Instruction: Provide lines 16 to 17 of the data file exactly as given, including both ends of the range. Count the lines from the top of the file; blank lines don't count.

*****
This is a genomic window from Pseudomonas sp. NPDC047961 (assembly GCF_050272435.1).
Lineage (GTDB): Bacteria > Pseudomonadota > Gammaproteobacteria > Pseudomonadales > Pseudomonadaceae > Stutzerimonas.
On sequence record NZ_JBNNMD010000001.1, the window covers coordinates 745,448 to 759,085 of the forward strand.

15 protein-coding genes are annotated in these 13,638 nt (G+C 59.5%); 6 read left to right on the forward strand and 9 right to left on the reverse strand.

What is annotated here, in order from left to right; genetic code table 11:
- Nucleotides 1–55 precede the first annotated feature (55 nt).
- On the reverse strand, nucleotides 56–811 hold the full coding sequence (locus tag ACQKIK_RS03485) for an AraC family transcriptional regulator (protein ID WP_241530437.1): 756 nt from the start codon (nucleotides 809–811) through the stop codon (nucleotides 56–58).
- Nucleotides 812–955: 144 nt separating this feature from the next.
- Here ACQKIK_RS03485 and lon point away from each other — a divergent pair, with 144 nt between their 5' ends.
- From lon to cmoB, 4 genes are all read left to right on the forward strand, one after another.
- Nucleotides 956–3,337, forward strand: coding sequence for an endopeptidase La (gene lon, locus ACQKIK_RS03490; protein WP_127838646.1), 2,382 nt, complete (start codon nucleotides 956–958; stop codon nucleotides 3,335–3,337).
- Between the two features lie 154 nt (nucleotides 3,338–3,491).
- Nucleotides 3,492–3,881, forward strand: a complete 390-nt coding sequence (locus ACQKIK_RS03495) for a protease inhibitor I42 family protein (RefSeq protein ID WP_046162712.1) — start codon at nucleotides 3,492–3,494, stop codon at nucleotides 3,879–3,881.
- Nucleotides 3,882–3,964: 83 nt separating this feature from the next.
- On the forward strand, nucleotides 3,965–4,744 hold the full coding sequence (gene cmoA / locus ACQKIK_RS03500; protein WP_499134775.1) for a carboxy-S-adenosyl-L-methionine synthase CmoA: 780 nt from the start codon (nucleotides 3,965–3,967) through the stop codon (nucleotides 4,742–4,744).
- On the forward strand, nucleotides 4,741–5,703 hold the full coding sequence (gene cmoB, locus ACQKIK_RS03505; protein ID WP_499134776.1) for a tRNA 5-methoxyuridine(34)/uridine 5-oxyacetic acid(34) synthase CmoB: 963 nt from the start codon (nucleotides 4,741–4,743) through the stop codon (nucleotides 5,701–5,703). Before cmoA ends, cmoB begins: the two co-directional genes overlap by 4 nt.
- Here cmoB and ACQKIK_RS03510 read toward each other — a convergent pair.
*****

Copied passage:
- On the forward strand, nucleotides 4,741–5,703 hold the full coding sequence (gene cmoB, locus ACQKIK_RS03505; protein ID WP_499134776.1) for a tRNA 5-methoxyuridine(34)/uridine 5-oxyacetic acid(34) synthase CmoB: 963 nt from the start codon (nucleotides 4,741–4,743) through the stop codon (nucleotides 5,701–5,703). Before cmoA ends, cmoB begins: the two co-directional genes overlap by 4 nt.
- Here cmoB and ACQKIK_RS03510 read toward each other — a convergent pair.